The Falls (Inspector John Rebus Series #12)

The Falls (Inspector John Rebus Series #12)

by Ian Rankin

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The Falls (Inspector John Rebus Series #12) 3.9 out of 5 based on 0 ratings. 22 reviews.
Holmesfan More than 1 year ago
Arguably the greatest literary Detective by a living mystery writer. Detective Inspector John Rebus is hard boiled, self destructive, and on a tear after sick sadistic criminals. Ian Rankin's police procedurals are among the best I've ever read and "The Falls" is no exception. Single malts cost extra.
nakmeister on LibraryThing More than 1 year ago
Rebus Book 11An Edinburgh student, daughter of a wealthy and influencial banking family, goes missing. There is no signs of struggle, no ransom demands, nothing. She simply fails to turn up to meet some friends, and isn¿t seen again. Inspector Rebus, assisted by Siobhan Clarke is on the case, at least for now, but the only clues to the missing girl are an internet roleplaying game and a tiny wooden coffin found near her home, eerily similar to a set of small coffins found on an Edinburgh hillside in 1836¿This is the first Ian Rankin book I¿ve read, though it¿s one of his more recent novels, and I have to say I am very impressed. I¿ve not read widely in the murder mystery/detective thriller genre, so find it difficult to compare to similar books, but it is excellently written, gripping and fascinating. The use of the internet role-playing game as a major plot device was very welcomed, adding a very modern edge to the book. Highly recommended.
Heptonj on LibraryThing More than 1 year ago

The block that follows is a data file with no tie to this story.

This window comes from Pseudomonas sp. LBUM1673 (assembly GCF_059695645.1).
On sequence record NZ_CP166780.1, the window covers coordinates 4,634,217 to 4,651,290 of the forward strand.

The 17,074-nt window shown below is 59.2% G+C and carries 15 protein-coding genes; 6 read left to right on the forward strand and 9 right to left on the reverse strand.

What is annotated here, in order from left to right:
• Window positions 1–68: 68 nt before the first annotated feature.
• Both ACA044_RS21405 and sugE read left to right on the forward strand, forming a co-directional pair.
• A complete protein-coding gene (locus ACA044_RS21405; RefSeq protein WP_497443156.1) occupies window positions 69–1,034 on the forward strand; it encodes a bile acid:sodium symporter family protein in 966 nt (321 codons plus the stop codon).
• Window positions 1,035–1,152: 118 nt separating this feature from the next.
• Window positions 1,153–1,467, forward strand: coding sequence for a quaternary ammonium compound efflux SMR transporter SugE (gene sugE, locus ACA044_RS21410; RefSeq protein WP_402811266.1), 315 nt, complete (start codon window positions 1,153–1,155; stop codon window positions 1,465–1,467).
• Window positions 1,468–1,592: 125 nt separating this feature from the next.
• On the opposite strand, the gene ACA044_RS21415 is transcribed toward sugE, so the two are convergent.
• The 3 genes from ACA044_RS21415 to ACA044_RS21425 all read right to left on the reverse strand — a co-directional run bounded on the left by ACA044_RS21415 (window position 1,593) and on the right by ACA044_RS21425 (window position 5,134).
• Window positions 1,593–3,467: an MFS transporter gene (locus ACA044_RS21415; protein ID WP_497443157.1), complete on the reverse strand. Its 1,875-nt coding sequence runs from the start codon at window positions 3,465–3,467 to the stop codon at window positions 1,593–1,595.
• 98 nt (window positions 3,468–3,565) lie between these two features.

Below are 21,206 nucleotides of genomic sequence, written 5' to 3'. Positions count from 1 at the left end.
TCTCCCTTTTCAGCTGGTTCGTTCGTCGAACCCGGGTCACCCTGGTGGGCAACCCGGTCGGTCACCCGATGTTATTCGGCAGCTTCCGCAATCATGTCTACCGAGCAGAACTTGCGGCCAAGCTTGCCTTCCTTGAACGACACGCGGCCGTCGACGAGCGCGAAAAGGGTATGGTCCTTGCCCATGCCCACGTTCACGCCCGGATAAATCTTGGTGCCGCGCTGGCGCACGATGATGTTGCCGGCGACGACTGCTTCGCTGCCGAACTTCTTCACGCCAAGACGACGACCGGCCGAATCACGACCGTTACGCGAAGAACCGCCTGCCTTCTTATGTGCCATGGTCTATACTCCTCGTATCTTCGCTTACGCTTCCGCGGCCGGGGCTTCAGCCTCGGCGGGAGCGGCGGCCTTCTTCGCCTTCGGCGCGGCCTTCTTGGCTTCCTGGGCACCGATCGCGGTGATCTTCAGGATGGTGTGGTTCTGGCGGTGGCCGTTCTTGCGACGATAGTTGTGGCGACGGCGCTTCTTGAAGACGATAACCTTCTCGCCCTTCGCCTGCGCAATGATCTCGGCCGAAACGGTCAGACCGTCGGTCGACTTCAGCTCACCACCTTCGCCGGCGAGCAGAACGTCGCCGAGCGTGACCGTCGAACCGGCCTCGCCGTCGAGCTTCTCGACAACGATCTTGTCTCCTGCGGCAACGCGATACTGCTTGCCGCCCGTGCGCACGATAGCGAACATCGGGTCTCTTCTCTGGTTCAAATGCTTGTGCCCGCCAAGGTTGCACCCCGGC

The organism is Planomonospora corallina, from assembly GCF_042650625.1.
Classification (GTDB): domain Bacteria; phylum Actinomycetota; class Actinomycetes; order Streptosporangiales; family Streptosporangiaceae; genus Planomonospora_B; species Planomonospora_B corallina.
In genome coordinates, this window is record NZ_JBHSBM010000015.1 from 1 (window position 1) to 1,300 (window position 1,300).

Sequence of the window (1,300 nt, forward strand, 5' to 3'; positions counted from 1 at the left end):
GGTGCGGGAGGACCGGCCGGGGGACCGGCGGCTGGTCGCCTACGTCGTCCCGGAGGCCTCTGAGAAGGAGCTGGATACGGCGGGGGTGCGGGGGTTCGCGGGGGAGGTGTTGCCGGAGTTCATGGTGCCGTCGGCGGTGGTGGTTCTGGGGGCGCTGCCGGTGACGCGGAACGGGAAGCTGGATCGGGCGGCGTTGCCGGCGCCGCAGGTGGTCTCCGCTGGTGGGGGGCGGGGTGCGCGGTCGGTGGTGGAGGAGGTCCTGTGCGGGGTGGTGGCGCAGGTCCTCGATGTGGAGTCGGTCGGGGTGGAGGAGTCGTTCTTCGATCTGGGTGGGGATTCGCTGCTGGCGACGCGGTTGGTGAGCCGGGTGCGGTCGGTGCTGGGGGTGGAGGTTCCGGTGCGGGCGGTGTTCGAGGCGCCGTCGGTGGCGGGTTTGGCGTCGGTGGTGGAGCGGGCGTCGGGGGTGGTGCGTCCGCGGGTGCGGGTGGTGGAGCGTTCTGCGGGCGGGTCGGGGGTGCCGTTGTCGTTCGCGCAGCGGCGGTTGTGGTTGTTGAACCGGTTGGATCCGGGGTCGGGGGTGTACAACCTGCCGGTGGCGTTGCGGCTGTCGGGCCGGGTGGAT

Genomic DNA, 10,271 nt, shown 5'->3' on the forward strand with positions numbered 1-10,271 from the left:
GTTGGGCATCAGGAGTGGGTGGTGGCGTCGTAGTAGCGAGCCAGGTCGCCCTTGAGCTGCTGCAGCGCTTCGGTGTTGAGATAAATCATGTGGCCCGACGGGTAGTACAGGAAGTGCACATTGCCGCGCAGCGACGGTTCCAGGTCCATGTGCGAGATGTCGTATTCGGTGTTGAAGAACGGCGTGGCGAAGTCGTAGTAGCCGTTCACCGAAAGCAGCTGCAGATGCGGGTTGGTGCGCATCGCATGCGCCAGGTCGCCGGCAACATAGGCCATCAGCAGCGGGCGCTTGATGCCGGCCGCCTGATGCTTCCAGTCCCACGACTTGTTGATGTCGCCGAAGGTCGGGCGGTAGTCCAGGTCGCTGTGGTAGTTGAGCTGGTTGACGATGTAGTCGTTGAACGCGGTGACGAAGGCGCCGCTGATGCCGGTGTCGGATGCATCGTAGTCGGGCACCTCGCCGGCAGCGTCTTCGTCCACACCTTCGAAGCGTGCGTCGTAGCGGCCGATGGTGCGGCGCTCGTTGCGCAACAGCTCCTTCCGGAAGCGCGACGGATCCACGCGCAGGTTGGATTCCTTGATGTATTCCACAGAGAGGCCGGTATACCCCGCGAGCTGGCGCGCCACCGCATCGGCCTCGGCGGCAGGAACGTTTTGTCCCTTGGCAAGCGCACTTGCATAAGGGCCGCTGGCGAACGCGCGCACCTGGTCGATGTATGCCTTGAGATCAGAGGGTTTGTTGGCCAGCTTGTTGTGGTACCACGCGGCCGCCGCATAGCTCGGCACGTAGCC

This is one of my favourite Inspector Rebus books to date (I have not read them in order). The interaction and relationships between the different characters is excellent with a few sub-plots thrown in for good measure.When the daughter of a wealthy banker goes missing all the stops are pulled out to find her. The finding of a small coffin with a doll in it sends Rebus on what seems to be a wild goose chase and 'Quizmaster' has Siobhan and her partner chasing their tails to solve the computer clues he sets, convinced that the game level 'Hellbank' will disclose what happened to the missing girl. In the meantime DCS Templar, ACC Carswell and DC Hood all seem to have their own agendas. Throw in a retired professor of pathology and you have a real melting-pot.If you are a fan of Inspector Rebus, this is a must-read.
Scrabblenut on LibraryThing More than 1 year ago
I really enjoyed this mystery. A young woman goes missing, leaving clues from "Quizmaster" on her computer. Siobhan starts communicating with this Quizmaster and gets caught up in the game. Excellent.
kevinashley on LibraryThing More than 1 year ago
The first crime novel I've ever read, and an interesting and easy read - almost too easy and not as rewarding as I had hoped it might be. I can imagine really enjoying a TV dramatisation of this story, and somehow the cliches might not seem so obvious and the characters more captivating. That's not to say it was dull (it wasn't). I'll try one of the earlier Rebus's before making up my mind about this.
DowntownLibrarian on LibraryThing More than 1 year ago
Ian Rankin is clearly in the first rank of living mystery writers. Do not miss him!
brakketh on LibraryThing More than 1 year ago
A decent by the numbers crime novel. A little too easy to see who the killers were.
smik on LibraryThing More than 1 year ago
Nothing is ever simple in an Ian Rankin book, particularly not in a Rebus title. A complexity of inter-tangled plot lines introduce a plethora of interesting characters, romance for Rebus, and some topical issues mixed in with a little local history.I get the feeling THE FALLS was written specifically to delight Edinburgh residents. The missing student has been playing an online game with complex cryptic clues. The answers are places to be found in or near Edinburgh.We listened to THE FALLS in weekly episodes of about 2 hours at a time. In that sort of regime, the possibility of forgetting plot elements is fairly high. One of the things I found a bit frustrating is that, as always with an audio book, it is difficult to thumb back and check up on some information you barely remember.Nevertheless an enthralling story